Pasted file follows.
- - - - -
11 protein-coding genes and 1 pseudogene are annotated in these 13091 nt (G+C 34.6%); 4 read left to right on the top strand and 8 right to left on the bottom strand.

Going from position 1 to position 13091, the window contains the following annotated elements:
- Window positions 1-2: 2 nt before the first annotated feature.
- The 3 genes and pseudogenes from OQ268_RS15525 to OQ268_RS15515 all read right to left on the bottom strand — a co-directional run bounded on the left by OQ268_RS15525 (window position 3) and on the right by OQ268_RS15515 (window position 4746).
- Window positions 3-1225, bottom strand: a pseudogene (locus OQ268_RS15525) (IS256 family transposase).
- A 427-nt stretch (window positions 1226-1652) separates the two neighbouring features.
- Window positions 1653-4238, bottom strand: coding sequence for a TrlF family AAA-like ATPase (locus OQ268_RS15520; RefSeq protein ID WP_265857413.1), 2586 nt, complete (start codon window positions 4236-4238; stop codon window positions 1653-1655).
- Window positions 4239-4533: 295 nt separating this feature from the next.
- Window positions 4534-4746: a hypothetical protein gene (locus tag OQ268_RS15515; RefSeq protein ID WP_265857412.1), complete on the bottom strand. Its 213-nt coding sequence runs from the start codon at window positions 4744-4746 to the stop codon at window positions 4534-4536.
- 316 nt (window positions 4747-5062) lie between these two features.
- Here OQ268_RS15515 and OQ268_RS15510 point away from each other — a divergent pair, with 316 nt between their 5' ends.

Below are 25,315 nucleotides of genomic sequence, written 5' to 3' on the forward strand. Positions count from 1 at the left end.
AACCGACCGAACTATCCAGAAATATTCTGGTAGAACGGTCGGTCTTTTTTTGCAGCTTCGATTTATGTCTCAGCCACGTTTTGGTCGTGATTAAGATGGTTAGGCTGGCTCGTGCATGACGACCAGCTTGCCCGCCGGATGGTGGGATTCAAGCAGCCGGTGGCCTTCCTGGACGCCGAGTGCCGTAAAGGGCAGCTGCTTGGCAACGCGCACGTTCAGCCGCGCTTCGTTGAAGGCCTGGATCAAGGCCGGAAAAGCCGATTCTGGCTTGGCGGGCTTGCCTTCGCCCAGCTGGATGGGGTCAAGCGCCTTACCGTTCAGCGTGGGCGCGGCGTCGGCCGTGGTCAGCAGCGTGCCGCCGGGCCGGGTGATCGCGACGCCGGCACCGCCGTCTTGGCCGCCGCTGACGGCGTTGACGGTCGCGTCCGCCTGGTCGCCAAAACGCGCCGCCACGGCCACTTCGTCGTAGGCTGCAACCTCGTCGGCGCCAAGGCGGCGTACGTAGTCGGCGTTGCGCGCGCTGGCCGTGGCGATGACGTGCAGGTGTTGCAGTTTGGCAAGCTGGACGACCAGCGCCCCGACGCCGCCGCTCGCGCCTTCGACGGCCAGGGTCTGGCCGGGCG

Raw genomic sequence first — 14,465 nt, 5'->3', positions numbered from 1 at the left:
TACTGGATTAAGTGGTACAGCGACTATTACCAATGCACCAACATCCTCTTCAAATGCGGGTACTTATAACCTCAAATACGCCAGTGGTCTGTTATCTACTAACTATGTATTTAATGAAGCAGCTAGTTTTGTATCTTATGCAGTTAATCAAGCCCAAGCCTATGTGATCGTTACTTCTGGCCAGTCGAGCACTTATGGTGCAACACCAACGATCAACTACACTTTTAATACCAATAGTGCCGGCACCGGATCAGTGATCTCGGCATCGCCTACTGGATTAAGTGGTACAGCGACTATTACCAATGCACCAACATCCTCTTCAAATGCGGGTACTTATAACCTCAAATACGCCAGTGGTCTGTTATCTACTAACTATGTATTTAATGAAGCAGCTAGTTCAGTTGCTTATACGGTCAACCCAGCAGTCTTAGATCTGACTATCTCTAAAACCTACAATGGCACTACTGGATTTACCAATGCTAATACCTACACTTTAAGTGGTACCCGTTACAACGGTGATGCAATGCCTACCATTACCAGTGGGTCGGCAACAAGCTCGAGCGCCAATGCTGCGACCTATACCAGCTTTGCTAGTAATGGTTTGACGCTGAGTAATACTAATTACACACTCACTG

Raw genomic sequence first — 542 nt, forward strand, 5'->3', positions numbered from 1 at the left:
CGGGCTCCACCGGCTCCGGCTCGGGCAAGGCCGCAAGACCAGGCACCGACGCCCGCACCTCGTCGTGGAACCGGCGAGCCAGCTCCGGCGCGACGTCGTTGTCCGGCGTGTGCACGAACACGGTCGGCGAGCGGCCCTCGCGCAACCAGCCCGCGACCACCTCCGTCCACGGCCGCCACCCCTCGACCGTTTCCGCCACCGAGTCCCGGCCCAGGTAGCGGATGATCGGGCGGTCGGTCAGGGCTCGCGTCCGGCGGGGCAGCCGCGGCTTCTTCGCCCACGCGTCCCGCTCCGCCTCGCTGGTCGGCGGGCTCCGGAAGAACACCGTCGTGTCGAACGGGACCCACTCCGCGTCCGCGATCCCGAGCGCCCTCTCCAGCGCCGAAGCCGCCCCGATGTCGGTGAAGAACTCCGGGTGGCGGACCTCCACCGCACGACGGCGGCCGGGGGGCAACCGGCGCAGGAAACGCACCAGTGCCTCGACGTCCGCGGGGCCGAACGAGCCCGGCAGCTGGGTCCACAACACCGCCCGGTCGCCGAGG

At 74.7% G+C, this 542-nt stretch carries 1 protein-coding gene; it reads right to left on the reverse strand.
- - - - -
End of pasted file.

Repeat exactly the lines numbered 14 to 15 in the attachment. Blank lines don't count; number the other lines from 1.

Raw genomic sequence first — 14,465 nt, 5'->3', positions numbered from 1 at the left:
TACTGGATTAAGTGGTACAGCGACTATTACCAATGCACCAACATCCTCTTCAAATGCGGGTACTTATAACCTCAAATACGCCAGTGGTCTGTTATCTACTAACTATGTATTTAATGAAGCAGCTAGTTTTGTATCTTATGCAGTTAATCAAGCCCAAGCCTATGTGATCGTTACTTCTGGCCAGTCGAGCACTTATGGTGCAACACCAACGATCAACTACACTTTTAATACCAATAGTGCCGGCACCGGATCAGTGATCTCGGCATCGCCTACTGGATTAAGTGGTACAGCGACTATTACCAATGCACCAACATCCTCTTCAAATGCGGGTACTTATAACCTCAAATACGCCAGTGGTCTGTTATCTACTAACTATGTATTTAATGAAGCAGCTAGTTCAGTTGCTTATACGGTCAACCCAGCAGTCTTAGATCTGACTATCTCTAAAACCTACAATGGCACTACTGGATTTACCAATGCTAATACCTACACTTTAAGTGGTACCCGTTACAACGGTGATGCAATGCCTACCATTACCAGTGGGTCGGCAACAAGCTCGAGCGCCAATGCTGCGACCTATACCAGCTTTGCTAGTAATGGTTTGACGCTGAGTAATACTAATTACACACTCACTG